Murphy's Law: Russian Helicopters You Can't Even Give Away


March 19, 2010: Last year, the United States gave Pakistan four Mi-17 transport helicopters. Now Pakistan wants to give them back. The reason is age, as these four helicopters are old, mostly from the 1990s. One of them has crashed, and the Pakistanis fear it's not worth the hassle of keeping these aging choppers in flying condition.

Pakistan already has over 80 of this model, but is always looking for more. This is especially the case as over a hundred thousand Pakistani troops are at war with Pushtun tribesmen along the Afghan border. Helicopters are an important factor in the army's success in that fight. The Pakistani army has a fleet of over 300 helicopters, including 28 AH-1 gunships and 35 UH-1 transports. But the Mi-17 is a favorite. Except for the four American gift helicopters. These came from an American training unit, where U.S. maintainers found the advanced age of these birds manageable. But Pakistan does not have the human or material resources of U.S. helicopter maintenance operations.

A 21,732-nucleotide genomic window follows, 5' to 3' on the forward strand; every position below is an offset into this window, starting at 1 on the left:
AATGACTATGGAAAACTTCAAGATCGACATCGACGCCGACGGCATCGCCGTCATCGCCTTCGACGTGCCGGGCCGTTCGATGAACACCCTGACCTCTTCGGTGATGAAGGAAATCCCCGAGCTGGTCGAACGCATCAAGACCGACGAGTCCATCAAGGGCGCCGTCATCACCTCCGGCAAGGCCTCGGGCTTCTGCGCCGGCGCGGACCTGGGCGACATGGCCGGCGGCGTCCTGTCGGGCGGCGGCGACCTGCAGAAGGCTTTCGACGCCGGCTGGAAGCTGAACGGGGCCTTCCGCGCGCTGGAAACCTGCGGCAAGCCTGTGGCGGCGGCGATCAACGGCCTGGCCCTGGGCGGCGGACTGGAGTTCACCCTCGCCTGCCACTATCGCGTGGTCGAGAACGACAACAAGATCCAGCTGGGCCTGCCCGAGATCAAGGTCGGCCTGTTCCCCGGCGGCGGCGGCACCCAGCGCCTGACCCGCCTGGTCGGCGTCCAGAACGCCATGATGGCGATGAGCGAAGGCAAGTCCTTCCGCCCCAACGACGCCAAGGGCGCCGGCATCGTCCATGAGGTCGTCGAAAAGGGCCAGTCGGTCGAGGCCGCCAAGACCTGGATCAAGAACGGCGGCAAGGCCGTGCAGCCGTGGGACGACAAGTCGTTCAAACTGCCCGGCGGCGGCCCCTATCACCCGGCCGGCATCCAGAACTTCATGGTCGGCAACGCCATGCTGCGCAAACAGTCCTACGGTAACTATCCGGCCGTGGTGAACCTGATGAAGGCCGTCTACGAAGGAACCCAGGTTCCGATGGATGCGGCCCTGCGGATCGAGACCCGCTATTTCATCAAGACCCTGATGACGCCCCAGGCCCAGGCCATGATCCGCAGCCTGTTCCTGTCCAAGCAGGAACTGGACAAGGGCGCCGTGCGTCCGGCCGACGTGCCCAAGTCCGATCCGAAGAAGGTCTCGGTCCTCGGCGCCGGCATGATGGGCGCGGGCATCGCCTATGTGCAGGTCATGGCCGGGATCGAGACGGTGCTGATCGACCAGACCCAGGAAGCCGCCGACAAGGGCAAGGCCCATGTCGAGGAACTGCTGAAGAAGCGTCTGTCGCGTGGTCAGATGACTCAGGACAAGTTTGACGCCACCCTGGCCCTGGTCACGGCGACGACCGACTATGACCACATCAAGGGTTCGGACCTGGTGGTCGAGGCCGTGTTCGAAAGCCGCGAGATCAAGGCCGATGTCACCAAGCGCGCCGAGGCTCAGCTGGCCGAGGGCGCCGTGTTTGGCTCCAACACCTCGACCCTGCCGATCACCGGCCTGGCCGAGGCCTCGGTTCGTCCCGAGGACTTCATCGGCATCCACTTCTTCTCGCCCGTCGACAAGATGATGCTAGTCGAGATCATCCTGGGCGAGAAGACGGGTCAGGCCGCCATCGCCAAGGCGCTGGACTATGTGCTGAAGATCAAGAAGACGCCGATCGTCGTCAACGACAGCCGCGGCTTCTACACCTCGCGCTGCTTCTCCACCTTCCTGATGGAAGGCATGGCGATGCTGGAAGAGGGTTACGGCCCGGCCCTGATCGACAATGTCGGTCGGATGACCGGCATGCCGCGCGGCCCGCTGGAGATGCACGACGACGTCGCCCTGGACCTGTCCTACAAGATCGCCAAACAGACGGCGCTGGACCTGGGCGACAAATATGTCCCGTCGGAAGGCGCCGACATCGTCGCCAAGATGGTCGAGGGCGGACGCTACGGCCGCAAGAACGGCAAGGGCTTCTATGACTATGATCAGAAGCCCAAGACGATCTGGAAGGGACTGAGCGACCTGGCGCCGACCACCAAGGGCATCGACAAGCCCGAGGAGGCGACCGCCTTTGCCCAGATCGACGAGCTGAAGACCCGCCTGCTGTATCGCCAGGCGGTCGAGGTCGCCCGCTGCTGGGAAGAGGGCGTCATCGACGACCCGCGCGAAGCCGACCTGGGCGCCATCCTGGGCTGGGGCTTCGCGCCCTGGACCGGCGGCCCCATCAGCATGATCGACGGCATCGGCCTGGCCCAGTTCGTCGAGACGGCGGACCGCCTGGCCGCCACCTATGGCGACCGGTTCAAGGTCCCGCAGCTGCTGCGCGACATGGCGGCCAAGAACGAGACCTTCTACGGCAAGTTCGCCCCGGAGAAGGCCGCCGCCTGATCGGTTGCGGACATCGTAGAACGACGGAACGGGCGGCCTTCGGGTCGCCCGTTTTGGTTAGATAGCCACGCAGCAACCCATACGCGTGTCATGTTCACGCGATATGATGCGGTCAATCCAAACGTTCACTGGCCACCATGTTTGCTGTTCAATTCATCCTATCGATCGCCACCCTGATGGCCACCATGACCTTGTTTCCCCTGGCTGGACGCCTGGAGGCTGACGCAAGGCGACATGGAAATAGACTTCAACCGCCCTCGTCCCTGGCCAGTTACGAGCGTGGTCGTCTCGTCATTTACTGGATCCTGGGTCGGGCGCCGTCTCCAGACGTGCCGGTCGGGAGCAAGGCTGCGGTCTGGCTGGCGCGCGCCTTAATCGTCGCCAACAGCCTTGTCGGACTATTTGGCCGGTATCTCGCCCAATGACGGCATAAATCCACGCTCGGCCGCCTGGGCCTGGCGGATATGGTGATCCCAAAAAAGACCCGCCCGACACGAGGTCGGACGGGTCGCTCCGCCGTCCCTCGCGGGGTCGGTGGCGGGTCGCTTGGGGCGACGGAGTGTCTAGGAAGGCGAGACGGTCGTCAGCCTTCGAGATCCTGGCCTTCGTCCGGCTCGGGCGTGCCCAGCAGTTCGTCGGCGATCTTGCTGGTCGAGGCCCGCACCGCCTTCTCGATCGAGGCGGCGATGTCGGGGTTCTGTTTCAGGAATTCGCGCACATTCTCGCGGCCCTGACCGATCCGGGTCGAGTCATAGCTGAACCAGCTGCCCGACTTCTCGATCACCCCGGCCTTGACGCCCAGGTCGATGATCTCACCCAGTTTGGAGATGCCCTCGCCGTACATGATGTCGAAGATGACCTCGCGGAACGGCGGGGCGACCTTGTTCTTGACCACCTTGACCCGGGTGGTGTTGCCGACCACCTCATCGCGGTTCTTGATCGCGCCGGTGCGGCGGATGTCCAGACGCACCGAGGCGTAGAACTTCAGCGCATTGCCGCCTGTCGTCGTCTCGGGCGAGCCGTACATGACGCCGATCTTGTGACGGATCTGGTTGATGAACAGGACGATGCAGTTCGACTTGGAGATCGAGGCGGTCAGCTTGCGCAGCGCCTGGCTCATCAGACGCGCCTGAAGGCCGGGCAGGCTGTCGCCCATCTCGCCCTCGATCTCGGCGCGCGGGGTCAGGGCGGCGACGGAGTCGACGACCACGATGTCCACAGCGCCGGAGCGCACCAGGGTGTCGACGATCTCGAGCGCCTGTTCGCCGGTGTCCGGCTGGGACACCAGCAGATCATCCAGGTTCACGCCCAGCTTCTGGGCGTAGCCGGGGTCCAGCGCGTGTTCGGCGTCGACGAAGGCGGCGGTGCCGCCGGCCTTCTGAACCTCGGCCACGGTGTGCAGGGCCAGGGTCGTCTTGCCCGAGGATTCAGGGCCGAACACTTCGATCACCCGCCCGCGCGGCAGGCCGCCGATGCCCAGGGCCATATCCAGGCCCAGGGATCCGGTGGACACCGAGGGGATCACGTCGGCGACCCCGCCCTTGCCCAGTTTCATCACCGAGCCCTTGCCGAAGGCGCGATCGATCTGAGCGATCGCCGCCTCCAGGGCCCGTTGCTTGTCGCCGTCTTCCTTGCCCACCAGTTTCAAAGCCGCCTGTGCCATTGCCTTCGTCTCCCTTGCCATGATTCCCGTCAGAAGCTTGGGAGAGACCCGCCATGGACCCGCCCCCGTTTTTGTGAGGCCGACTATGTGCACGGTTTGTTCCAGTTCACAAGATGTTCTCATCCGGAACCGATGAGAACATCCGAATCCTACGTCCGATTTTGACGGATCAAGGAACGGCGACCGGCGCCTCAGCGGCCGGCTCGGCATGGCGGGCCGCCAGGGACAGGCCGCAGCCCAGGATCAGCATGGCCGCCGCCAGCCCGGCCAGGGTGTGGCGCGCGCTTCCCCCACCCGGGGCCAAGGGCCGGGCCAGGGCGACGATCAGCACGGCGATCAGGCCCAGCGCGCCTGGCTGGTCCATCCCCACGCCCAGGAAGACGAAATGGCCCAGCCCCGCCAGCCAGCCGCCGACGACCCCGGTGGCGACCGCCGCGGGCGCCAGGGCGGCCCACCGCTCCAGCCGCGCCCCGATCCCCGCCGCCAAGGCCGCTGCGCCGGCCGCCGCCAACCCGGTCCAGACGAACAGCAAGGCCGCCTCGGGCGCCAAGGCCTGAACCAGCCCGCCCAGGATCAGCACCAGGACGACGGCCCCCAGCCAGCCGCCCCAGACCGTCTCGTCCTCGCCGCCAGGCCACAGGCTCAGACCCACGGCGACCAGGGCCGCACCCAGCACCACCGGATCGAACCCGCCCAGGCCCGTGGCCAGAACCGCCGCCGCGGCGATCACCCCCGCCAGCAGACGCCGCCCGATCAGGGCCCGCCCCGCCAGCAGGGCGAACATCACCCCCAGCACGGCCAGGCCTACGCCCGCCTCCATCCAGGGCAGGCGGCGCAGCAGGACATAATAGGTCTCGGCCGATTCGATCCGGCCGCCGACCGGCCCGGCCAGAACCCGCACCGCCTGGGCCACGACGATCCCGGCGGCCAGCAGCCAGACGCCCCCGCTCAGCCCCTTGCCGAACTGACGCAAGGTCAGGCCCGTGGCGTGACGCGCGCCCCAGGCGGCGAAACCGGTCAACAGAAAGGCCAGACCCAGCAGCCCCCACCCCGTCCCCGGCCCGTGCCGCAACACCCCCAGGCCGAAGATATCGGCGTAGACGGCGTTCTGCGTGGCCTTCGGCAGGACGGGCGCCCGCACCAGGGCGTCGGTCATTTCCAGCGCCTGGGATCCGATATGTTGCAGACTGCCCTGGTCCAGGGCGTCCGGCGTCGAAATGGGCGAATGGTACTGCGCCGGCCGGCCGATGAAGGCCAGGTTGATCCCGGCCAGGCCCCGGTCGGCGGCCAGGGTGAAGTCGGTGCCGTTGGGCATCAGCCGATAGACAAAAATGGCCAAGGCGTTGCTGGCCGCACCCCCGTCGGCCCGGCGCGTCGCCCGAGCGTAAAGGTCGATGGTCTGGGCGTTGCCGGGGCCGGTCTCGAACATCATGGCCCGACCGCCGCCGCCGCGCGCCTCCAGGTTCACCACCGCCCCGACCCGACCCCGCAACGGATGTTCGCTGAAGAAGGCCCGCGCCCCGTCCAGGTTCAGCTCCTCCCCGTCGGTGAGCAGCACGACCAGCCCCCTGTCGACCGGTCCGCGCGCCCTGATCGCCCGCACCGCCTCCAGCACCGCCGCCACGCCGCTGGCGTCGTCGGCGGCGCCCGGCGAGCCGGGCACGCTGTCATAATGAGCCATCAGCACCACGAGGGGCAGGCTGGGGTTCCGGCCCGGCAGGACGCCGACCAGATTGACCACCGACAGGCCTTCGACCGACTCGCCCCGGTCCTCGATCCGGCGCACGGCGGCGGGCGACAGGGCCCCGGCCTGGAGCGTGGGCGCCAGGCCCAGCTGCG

The Mi-17 is the export version of the Russian Mi-8, a twin-engine helicopter, roughly equivalent to the U.S. UH-1. But the Mi-8/17 is still in production and is the most widely exported (2,800 out of 12,000 made) helicopter on the planet. The Mi-8 is about twice the size and weight of the UH-1, but only hauls about 50 percent more cargo. However, the Mi-8 had a larger interior, and can carry 24 troops, versus a dozen in the UH-1. The UH-1 was replaced by the UH-60 in the 1980s, while the Mi-8 just kept adding better engines and electronics to the basic Mi-8 frame. But the UH-60, while weighing ten tons (compared to UH-1s' 4.8 tons), could carry as much as the 12 ton Mi-8. But the Mi-8 costs about half as much as a UH-60, and the larger interior is popular with many users. Russia also charges less for training pilots and mechanics. The U.S. has lots of experience with Mi-17s because it has led the way in obtaining this model for Iraq and Afghanistan (both long time users of the Mi-17.)

Meanwhile, the U.S. recently delivered 13 AH-1 helicopter gunships. Pakistan particularly wants gunship models, as these are a key weapon in their battle with pro-Taliban Pushtun tribesmen. The U.S. has been upgrading its current fleet of older AH-1s. The Pakistanis consider the American helicopters more reliable, and find the older ones easier to keep safe to fly.





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